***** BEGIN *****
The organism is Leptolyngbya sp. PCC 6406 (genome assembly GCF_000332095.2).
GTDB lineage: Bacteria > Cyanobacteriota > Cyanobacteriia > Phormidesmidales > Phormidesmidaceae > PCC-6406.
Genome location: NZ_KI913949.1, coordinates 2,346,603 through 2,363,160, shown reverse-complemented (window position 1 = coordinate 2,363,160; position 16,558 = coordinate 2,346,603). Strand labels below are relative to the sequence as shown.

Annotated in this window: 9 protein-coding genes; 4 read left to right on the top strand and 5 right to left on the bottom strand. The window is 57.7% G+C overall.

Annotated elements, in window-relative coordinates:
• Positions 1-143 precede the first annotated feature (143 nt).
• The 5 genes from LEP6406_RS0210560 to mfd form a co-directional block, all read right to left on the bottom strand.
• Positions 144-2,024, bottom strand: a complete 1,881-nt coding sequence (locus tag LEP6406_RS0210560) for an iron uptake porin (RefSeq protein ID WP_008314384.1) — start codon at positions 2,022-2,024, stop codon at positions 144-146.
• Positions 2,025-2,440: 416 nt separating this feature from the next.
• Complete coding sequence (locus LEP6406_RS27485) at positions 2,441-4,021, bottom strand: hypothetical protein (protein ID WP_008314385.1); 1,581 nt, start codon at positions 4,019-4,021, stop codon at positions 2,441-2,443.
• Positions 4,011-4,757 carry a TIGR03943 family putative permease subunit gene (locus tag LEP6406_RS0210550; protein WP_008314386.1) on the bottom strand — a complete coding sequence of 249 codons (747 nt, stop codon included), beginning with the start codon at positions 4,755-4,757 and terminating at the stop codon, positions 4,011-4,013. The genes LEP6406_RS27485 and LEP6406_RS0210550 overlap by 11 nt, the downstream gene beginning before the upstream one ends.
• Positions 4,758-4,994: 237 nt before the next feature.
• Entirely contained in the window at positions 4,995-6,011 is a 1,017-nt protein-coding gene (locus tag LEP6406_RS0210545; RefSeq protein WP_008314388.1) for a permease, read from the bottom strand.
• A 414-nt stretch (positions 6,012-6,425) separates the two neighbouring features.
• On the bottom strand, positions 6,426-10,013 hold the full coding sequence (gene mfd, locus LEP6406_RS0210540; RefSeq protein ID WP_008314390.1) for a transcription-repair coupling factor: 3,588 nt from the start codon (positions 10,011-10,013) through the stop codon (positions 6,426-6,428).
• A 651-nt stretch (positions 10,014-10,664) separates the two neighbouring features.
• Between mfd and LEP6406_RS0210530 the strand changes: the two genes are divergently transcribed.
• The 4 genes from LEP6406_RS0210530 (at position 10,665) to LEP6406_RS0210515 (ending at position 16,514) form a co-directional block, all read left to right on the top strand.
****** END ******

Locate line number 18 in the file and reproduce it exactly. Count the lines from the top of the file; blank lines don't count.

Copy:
• The 4 genes from LEP6406_RS0210530 (at position 10,665) to LEP6406_RS0210515 (ending at position 16,514) form a co-directional block, all read left to right on the top strand.